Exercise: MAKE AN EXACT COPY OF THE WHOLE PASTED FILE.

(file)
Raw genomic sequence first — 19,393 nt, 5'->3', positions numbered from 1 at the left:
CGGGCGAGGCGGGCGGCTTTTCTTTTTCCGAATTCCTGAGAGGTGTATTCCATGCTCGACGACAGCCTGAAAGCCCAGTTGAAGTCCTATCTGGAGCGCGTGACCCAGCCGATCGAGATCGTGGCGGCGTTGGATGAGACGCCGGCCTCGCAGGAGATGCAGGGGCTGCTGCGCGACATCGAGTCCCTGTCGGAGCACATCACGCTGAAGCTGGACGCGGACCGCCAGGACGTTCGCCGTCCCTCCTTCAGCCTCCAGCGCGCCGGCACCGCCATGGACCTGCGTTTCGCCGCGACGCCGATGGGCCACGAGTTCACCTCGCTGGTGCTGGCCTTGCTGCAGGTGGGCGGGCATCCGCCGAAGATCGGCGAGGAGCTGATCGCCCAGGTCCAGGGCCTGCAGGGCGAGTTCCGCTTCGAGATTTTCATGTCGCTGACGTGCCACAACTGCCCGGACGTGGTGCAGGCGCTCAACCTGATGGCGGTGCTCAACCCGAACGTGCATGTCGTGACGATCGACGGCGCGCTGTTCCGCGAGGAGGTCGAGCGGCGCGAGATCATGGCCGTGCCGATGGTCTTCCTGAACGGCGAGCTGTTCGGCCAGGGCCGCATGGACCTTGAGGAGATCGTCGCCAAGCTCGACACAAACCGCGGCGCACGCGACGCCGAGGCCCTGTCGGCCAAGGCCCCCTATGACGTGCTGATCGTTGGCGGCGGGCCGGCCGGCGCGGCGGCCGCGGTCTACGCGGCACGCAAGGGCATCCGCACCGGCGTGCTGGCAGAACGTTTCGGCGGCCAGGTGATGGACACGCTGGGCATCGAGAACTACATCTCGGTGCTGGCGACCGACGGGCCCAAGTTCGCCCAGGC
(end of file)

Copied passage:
Raw genomic sequence first — 19,393 nt, 5'->3', positions numbered from 1 at the left:
CGGGCGAGGCGGGCGGCTTTTCTTTTTCCGAATTCCTGAGAGGTGTATTCCATGCTCGACGACAGCCTGAAAGCCCAGTTGAAGTCCTATCTGGAGCGCGTGACCCAGCCGATCGAGATCGTGGCGGCGTTGGATGAGACGCCGGCCTCGCAGGAGATGCAGGGGCTGCTGCGCGACATCGAGTCCCTGTCGGAGCACATCACGCTGAAGCTGGACGCGGACCGCCAGGACGTTCGCCGTCCCTCCTTCAGCCTCCAGCGCGCCGGCACCGCCATGGACCTGCGTTTCGCCGCGACGCCGATGGGCCACGAGTTCACCTCGCTGGTGCTGGCCTTGCTGCAGGTGGGCGGGCATCCGCCGAAGATCGGCGAGGAGCTGATCGCCCAGGTCCAGGGCCTGCAGGGCGAGTTCCGCTTCGAGATTTTCATGTCGCTGACGTGCCACAACTGCCCGGACGTGGTGCAGGCGCTCAACCTGATGGCGGTGCTCAACCCGAACGTGCATGTCGTGACGATCGACGGCGCGCTGTTCCGCGAGGAGGTCGAGCGGCGCGAGATCATGGCCGTGCCGATGGTCTTCCTGAACGGCGAGCTGTTCGGCCAGGGCCGCATGGACCTTGAGGAGATCGTCGCCAAGCTCGACACAAACCGCGGCGCACGCGACGCCGAGGCCCTGTCGGCCAAGGCCCCCTATGACGTGCTGATCGTTGGCGGCGGGCCGGCCGGCGCGGCGGCCGCGGTCTACGCGGCACGCAAGGGCATCCGCACCGGCGTGCTGGCAGAACGTTTCGGCGGCCAGGTGATGGACACGCTGGGCATCGAGAACTACATCTCGGTGCTGGCGACCGACGGGCCCAAGTTCGCCCAGGC